A couple of snowmobilers who got stuck near Sugar Lake were rescued by Vernon Search and Rescue March 7. (VSAR photo)

A couple of snowmobilers who got stuck near Sugar Lake were rescued by Vernon Search and Rescue March 7. (VSAR photo)

Day trip turns dark for snowmobilers in North Okanagan

Couple went out “for a few hours” and almost got stuck spending the night out in the dark

A couple of snowmobilers stuck near Cherryville were rescued before having to spend a dark, lonely night in the mountains.

Vernon Search and Rescue were called by RCMP to assist with two individuals stuck in the Sugar Lake area late Saturday, March 7.

The two had been enjoying the sunny day and great snow conditions, doubling on their machine when they got stuck roughly 16 km from where they left their truck, Vernon Search and Rescue reports. Anticipating a trip of only a few hours, they hadn’t brought extra warm clothing, emergency supplies or gear to start a fire with them.

VSAR teams located the subjects’ truck after dark, and sent a team of seven searchers to find them.

Conditions were cold with clear skies and there was recent fresh snowfall and an avalanche assessment showed moderate to considerable risk in the area.

As teams mobilized, communication with the subjects through cell phone was established, and they were encouraged to stay with their machine and await rescue.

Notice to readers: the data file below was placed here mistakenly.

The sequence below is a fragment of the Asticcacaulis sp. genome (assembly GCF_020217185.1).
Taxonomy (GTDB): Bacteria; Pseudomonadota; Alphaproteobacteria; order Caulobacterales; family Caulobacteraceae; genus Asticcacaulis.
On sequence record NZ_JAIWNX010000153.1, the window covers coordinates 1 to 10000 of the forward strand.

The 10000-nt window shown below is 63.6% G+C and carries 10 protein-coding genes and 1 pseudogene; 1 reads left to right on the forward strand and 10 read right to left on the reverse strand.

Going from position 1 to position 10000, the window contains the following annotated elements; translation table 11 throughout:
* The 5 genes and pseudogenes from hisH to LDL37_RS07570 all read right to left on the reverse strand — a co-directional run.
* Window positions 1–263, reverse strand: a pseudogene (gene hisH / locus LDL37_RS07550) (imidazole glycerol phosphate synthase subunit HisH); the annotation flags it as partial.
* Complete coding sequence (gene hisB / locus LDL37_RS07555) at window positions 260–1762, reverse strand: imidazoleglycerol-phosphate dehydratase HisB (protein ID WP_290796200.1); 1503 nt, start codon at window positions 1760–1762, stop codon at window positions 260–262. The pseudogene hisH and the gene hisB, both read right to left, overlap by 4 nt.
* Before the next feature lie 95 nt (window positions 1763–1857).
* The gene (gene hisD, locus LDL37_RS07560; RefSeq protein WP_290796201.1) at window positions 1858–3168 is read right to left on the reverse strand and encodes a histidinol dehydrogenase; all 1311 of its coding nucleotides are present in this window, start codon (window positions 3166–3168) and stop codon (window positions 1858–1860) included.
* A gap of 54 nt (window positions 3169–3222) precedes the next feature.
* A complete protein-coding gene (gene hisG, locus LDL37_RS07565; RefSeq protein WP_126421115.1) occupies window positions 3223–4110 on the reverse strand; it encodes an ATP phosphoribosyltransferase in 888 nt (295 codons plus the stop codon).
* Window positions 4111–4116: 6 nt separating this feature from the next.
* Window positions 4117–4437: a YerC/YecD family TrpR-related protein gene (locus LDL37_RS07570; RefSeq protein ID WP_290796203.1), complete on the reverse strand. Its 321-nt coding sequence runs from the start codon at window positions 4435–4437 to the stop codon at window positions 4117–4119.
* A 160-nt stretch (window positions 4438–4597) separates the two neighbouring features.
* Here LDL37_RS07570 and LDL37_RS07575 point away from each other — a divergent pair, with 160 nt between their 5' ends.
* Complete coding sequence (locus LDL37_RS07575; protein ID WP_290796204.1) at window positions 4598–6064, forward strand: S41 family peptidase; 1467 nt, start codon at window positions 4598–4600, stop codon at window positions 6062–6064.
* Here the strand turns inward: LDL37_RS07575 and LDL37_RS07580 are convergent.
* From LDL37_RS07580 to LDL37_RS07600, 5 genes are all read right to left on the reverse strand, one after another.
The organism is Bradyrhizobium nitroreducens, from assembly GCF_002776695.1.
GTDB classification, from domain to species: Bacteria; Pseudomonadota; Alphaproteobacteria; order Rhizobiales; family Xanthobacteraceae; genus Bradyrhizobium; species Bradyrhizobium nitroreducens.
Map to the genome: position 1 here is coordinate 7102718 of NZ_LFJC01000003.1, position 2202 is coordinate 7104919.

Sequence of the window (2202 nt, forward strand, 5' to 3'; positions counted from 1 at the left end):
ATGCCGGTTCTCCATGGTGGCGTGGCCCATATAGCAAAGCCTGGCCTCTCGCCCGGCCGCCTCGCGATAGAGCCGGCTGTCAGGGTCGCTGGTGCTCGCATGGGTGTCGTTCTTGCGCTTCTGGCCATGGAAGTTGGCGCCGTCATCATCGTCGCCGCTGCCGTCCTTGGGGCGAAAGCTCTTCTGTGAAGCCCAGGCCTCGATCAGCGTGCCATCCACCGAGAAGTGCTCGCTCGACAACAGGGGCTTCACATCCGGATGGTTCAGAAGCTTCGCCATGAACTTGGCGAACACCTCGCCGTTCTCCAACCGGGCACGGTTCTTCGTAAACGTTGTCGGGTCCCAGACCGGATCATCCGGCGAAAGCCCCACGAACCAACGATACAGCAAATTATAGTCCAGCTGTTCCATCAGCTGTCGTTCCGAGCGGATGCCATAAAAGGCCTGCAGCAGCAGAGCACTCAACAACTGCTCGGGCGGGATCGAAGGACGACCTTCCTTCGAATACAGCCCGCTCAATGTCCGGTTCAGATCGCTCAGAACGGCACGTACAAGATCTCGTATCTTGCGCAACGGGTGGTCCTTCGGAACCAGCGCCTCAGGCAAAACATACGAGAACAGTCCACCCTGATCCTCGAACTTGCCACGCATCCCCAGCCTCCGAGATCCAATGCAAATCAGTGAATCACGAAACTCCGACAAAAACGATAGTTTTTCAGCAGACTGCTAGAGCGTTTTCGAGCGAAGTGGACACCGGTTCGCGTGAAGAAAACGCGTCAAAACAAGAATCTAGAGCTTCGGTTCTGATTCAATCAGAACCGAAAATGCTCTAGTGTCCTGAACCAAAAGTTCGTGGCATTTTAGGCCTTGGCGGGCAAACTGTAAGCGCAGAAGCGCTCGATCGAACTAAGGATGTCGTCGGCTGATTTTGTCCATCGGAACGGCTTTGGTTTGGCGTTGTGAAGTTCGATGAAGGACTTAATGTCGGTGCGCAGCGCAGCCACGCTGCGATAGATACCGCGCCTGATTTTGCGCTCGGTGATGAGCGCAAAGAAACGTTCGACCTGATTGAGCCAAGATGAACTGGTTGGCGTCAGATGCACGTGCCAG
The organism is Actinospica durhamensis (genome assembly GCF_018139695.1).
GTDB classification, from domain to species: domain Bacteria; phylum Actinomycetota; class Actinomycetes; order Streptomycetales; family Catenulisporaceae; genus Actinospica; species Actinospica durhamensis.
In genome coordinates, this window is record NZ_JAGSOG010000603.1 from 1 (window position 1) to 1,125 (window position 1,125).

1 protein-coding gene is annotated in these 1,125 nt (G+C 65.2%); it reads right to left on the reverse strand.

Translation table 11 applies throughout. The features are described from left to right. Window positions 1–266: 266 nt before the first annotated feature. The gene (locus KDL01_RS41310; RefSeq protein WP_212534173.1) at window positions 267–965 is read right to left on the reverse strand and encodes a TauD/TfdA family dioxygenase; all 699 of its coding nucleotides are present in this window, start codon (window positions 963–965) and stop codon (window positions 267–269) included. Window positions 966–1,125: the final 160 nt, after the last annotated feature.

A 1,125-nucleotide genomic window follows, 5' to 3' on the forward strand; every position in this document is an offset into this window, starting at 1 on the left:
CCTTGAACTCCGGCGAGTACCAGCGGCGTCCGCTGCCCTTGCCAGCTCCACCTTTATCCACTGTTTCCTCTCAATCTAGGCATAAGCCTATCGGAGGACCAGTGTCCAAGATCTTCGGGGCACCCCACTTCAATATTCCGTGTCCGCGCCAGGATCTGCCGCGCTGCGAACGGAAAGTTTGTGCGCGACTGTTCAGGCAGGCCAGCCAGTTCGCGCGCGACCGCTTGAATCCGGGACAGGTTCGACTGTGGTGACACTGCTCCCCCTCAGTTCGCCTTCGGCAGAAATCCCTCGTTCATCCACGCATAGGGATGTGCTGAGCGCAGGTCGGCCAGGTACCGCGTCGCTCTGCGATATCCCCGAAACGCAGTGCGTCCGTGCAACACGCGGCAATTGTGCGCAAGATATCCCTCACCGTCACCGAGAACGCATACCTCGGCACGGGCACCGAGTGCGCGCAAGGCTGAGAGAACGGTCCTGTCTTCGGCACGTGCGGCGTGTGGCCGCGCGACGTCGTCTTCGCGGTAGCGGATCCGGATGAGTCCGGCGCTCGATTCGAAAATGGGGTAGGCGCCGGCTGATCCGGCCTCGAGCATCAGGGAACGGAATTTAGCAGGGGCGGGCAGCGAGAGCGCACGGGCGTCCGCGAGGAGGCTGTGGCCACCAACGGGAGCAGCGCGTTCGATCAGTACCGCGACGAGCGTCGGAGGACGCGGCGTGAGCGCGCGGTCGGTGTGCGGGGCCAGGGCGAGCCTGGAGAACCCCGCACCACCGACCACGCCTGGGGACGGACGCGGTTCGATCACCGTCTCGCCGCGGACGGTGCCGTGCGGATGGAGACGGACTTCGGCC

Within two hours, the search team arrived at the subjects’ location and was surprised to find that the two had, “excavated a hole in the snow the size of a truck,” commented the search team leader. “Despite their hard work, they weren’t able to free their machine. Working together, our search team was able to lift their snowmobile out of the hole, and we all drove back out.”

Back safe at their truck, the two were cold, exhausted and extremely thankful.

“Thanks to you guys, we made it out! Can’t tell you guys how much we appreciated the help,” were the words of one of the subjects.

Vernon Search and Rescue urge snowmobilers to consider a few of the factors in this situation:

– The two individuals were very lucky to have cell phone service in the spot they were stuck, and that they had battery life left to communicate with. Think of your communications gear and spare batteries or power.

– Even though the subjects called for help as soon as they determined they were in trouble, they were forced to spend many hours on the cold, dark mountain while help arrived. Especially in wilderness terrain, small challenges can create big problems.

– There is no such thing as, “just a short ride,” when accidents or emergencies happen. Don’t make the mistake of leaving without extra clothing, fire starting tools, food and water…every time.

Check out more good tips and life-saving tools at www.AdventureSmart.ca, and safely enjoy the beautiful wilderness that surrounds us.

READ MORE: Snow greets North Okanagan first day of DST

READ MORE: Highway 6 closed near Cherryville due to fallen tree


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